Hints and Secrets for Coping With the Airlines, Part 1

If you’re like me, you probably think that airlines have become something of a necessary evil. Yes, you have to rely on them to get you from point A to point B, but when problems crop up, the experience can cause tempers to rise to the boiling point. Flight delays, cancellations, strikes, apathetic employees, and now time-consuming security measures, can test the resolve of the most patient flyer.

Ron recalls a flight he and his wife were taking from Miami back to Colorado. When he suddenly realized that they didn’t have their tickets, he went to the ticket agent, who was less than amused and wanted to charge them a hefty fee for the inconvenience and paperwork that this would cause him. Despite Ron’s pleadings, the agent still wouldn’t budge. What to do? Ron followed one of his “rules of life”: “When in doubt, climb the ladder.”

In other words, a call to the airline’s toll-free number and a request to speak to a supervisor resulted in newly issued tickets with no fee. The ticket agent was not so happy, but as Ron likes to say (borrowing from Captain Kirk!), “I like to think that there are always options.” This is certainly true when it comes to airline travel.

In our combined years of traveling, we have come up with a number of tips on coping with the airlines. Here are some of them that we happily pass on to you.

• Begin your trip planning by calling the airline’s toll-free number and asking for the lowest possible price. Some airlines give it to you right away, while others make you ask nicely! A price quote for roundtrip airfare from Denver to Los Angeles in January, for example, was $463.50. When we asked the agent to “fare shop” the lowest available price on that route, she told us that if we left on a Tuesday or Wednesday and returned on one of those days as well, the price would drop to $381.50, a savings of $82.00. Other airlines might have other days that make their computer spit out a lower fare. Advance purchases (usually 14 or 21 days before you’d like to travel) may also factor into the equation. Don’t take the first answer as the gospel. Always ask for the lowest possible fare for your route, or to “fare shop” for the best price.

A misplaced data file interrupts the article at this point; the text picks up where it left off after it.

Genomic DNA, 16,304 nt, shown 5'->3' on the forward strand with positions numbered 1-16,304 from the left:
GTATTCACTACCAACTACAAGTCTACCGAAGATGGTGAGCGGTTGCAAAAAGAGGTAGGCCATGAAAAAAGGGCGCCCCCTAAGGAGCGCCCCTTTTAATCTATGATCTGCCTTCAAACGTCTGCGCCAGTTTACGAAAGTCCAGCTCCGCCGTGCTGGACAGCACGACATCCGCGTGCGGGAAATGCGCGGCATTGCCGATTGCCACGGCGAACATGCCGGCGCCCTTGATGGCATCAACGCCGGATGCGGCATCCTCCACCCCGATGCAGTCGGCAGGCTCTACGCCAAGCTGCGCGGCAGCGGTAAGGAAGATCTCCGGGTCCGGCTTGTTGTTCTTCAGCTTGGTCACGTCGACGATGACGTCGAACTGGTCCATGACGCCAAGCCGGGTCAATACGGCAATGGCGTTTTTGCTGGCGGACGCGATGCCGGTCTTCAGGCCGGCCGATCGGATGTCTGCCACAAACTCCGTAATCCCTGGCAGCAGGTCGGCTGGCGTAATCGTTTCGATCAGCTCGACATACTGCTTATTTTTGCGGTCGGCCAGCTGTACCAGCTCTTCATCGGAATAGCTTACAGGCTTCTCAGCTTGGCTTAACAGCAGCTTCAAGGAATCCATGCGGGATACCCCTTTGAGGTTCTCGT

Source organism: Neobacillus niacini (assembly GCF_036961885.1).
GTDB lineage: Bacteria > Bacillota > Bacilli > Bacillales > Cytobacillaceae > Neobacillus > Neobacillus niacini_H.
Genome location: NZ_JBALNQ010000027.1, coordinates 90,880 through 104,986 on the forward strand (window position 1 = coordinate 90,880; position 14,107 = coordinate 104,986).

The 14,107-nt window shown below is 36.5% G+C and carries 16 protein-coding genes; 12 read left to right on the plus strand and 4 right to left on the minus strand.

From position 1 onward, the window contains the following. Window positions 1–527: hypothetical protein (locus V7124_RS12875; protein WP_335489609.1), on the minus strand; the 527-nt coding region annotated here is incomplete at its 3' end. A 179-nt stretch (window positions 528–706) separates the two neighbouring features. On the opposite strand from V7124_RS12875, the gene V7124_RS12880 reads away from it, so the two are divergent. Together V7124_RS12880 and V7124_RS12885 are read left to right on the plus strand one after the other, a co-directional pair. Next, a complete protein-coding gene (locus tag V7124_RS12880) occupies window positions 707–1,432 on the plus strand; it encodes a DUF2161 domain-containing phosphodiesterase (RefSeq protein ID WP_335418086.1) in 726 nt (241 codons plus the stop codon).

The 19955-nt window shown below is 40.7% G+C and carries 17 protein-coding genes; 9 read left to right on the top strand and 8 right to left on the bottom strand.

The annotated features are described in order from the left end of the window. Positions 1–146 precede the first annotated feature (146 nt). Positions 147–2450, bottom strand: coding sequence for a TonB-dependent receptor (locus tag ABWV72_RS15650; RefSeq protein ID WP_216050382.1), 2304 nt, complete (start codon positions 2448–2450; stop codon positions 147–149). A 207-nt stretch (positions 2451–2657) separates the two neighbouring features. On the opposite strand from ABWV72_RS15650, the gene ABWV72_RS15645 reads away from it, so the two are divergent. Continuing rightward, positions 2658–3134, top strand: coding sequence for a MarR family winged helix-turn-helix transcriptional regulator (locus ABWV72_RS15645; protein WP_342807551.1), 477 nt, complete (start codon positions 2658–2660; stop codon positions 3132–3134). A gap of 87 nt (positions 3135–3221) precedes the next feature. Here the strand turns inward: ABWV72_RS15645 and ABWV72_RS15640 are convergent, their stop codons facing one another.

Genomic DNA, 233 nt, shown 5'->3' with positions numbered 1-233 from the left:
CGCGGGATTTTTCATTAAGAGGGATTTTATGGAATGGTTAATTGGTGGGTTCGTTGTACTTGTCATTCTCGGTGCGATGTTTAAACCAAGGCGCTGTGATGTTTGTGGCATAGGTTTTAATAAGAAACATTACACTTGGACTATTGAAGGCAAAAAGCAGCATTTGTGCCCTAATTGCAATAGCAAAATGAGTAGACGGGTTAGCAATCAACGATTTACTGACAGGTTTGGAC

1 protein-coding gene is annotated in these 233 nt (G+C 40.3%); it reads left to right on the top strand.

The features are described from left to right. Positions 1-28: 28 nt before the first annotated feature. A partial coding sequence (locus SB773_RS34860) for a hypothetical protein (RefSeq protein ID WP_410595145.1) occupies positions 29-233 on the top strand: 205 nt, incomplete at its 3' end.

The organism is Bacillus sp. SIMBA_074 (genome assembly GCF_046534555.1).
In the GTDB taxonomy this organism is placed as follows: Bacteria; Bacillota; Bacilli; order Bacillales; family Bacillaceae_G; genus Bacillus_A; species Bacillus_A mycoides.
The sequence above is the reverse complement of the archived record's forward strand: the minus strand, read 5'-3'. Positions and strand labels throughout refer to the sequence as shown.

• If you can, be flexible. Vary your days and times of travel. Sometimes just modifying your date to include a Saturday night stay can lower your price.

• Compare. In the blink of a keystroke, Internet sites such as www.travelocity.com, www.sidestep.com, or www.smarterliving.com, can provide you with a good comparison of fares and schedules, right on-line.

• Check with smaller airlines that provide service to your destinations. Upstart companies like Jet Blue (www.jetblue.com) can save you up to 65% over larger competitors.

• Check nearby airports (at least when you’re fare shopping). Instead of flying from Denver, check on prices from Colorado Springs. Skip the busy Los Angeles International Airport and check on Burbank, Santa Ana (John Wayne), or Ontario. Forget Washington, DC’s Reagan National Airport or Dulles International and look at Baltimore-Washington International instead. You may find that you can save enough money for a rental car and hotel room if needed. And you may well be able to skip the crowds and commotion at the larger airports. Sites like Kayak.com and Sidestep.com offer alternative airport options.

•Enroll in frequent flyer programs. Ron and his wife have taken at least eight trips for free using their Mileage Plus awards from United Airlines. Carol recently flew to London and home from Paris on US Airways frequent flyer miles. Remember, however, that blackout dates may apply when and where you want to go (it’s unlikely, for example, that you’re going to be able to use your frequent flyer miles for a Christmas jaunt. And Hawaii may be much more difficult to get to than, say, Des Moines.) It pays to compare.

• Book the first flight of the day. The later you leave, the greater the likelihood of delays and cancellations.

•Check with consolidators for low-cost air travel. Historically, these companies have dealt only with international flights, but many have now started offering domestic fares as well. Websites such as www. lowestfare.com, www.cheaptickets.com, and www.flycheap.com, are all worth checking out.

Excerpted and adapted from the ebook “Fly Cheap, Stay Cheap, Travel Cheap” by Ron Stern.